- Paperback / softback, 148 pages, 234 mm x 156 mm
- 1 Jun 2018
- Trentham Books
This book yields new and valuable insights into race and racism in higher education institutions. The powerful combination of accounts by minoritized students of their experiences and views, the frame of analysis based on Critical Race Theory, and the personal affinity and empathy of the author with her students, reveal the institutionalized structures, bigoted opinions and insidious discrimination that prevail.
Yet universities should be challenging such racism, particularly when it is rising and spreading. The book shows how they can examine their staff and student recruitment, investigate their teaching methods and policies, and decolonize their curricula. How we listen to the student voice, and the spaces the university provides for minoritized students to speak freely, are the first steps to making institutions of higher education truly inclusive - the domain of social justice.
Shirin Housee is Senior Lecturer in Sociology at the University of Wolverhampton.
CONTENTS: Foreword, by Farzana Shain; Introduction: Hear them out! PART ONE: 1. Higher education and the race debate; 2. Outsiders within; 3. Intersectionality - the impact of race and gender on students’ lives; 4. Is it cos of my colour? 5. Being and belonging; PART TWO: 6. Battlefields of knowing - racism from the inside; 7. Sounding out the silences; 8. Now you know about racism, what are you going to do about it? 9. What is the point of building antiracism? References; Index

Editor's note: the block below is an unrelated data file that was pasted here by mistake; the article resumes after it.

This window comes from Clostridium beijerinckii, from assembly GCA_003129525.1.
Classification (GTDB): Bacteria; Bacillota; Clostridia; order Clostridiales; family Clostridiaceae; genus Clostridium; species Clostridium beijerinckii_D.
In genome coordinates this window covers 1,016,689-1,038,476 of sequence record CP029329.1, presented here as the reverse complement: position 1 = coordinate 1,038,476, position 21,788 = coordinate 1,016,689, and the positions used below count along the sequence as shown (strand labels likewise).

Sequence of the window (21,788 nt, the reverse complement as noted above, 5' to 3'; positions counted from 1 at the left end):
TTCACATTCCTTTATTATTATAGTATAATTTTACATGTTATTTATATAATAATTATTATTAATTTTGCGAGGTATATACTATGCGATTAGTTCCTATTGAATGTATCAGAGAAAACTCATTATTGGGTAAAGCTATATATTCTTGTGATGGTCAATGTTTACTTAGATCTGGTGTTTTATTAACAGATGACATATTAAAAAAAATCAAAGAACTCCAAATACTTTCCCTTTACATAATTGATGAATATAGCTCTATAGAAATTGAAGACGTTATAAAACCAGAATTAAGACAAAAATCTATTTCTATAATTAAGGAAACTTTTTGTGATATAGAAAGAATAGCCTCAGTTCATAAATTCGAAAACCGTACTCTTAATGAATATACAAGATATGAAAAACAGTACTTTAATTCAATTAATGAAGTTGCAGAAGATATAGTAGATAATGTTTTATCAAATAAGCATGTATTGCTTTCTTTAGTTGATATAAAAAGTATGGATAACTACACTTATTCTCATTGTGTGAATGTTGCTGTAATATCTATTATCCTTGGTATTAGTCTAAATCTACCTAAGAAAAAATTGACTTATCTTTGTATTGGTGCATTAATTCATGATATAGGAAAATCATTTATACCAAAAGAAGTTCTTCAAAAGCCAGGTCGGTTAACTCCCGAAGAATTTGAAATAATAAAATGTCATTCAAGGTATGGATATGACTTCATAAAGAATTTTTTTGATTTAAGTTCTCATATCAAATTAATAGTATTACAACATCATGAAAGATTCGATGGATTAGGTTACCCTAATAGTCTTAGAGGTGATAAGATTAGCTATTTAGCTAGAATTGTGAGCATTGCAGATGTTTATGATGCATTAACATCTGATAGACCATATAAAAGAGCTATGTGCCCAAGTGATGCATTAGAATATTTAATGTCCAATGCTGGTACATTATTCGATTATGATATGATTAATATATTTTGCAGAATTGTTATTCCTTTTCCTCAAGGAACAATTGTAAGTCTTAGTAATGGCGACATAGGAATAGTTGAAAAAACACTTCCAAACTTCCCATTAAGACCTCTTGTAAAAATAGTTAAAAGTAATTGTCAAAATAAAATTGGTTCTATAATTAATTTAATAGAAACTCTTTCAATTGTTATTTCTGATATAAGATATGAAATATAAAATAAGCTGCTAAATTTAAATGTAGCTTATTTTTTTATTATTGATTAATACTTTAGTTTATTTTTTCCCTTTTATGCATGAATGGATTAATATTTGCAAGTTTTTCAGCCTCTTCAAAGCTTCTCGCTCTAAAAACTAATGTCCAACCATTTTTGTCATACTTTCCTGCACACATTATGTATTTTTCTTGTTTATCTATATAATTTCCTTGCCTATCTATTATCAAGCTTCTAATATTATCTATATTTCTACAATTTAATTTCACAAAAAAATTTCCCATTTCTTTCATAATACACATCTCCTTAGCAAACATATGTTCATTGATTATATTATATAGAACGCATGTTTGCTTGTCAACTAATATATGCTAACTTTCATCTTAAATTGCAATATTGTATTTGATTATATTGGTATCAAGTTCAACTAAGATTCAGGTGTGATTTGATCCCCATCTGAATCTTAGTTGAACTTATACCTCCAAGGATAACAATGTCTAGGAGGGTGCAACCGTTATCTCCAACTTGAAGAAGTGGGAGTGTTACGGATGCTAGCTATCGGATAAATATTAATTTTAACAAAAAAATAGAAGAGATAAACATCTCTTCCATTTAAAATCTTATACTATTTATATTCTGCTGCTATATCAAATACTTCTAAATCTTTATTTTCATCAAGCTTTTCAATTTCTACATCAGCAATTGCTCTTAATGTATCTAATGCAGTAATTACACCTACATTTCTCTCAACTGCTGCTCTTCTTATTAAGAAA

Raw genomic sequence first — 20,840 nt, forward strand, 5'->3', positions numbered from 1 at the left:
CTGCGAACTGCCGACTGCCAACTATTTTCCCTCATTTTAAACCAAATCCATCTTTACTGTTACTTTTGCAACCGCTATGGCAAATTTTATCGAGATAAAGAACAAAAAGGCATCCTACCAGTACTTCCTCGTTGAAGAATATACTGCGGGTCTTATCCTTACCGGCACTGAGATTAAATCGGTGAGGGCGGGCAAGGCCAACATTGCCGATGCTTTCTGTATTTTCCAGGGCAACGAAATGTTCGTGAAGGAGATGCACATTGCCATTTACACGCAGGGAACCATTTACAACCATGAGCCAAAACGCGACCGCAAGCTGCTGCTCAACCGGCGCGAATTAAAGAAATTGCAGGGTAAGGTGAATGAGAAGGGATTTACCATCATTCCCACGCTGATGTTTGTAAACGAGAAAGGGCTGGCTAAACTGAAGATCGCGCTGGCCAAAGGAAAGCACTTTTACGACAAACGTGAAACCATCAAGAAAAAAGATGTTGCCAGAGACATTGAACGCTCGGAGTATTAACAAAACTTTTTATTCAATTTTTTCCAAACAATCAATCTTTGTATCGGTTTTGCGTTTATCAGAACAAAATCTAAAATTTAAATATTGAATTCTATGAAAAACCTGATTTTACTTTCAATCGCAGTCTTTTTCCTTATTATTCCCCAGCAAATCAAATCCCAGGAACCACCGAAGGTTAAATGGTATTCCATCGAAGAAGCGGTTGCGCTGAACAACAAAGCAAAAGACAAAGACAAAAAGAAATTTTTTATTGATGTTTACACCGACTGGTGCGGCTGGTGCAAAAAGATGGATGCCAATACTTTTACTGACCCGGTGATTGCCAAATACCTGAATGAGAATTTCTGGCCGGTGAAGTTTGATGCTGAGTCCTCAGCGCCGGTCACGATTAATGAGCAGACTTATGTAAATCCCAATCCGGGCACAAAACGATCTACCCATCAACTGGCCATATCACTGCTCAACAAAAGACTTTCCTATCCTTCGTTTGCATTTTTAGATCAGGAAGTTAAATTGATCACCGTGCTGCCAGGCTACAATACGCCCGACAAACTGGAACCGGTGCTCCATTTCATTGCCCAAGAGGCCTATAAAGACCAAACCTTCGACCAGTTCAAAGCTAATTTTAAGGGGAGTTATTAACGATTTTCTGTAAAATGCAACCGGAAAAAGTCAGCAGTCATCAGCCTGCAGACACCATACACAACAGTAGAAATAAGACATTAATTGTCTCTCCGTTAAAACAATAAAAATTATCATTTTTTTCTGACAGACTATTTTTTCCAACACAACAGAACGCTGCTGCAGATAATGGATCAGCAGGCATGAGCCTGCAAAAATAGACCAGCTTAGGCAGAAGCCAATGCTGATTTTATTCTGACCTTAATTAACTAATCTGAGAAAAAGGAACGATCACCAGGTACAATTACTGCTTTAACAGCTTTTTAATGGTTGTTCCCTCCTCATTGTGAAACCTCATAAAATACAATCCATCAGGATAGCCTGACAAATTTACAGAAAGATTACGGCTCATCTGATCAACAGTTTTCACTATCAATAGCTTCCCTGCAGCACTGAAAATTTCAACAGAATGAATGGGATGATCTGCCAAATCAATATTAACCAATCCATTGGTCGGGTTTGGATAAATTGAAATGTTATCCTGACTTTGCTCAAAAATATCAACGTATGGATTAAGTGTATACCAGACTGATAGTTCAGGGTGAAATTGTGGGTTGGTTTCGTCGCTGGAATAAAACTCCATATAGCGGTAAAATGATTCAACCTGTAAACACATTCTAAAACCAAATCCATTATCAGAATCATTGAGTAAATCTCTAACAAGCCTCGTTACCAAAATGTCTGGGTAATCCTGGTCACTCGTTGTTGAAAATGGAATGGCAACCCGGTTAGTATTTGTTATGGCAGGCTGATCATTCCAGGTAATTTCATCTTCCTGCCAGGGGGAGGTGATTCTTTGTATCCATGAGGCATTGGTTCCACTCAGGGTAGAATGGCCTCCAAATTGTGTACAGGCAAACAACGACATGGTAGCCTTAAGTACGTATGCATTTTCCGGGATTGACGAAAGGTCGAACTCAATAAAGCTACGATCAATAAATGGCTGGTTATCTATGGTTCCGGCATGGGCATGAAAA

‘Housee brings her deep-rooted wisdom and experience as a teacher and scholar to the much-vexed questions of rampant racism and Islamophobia in higher education. By allowing her black and minority students to speak truth to power Housee gently guides us to the answers, showing us what decolonising pedagogy and antiracist practice really means. This powerful and inspirational book brings much needed light, clarity and care to a sector in crisis.’
‘Universities generally see themselves as bastions of high standards and meritocratic ideals; in Speaking Out against Racism in the University Space, Shirin Housee explodes this comfortable myth and exposes the racist reality that routinely shapes higher education for many young people. Importantly, the book adopts an intersectional approach that examines how a range of issues (including racism, sexism, social class and Islamophobia) combine in complex and hugely destructive ways.’
‘This vital book debunks the myth that universities are merely passive reflectors of the social inequalities that exist in wider society. Housee reveals universities as powerful institutions that play a significant role in reproducing racism - and which therefore have a duty to challenge that racism.’
‘Speaking Out against Racism in the University Space is written from the heart. It develops insights about student and lecturer experience of Islamaphobia while illuminating the author’s call to arms for a more democratic higher education system underpinned by the emancipatory power of antiracist pedagogy in transforming teaching and learning, and challenging racism experienced by minoritized students.’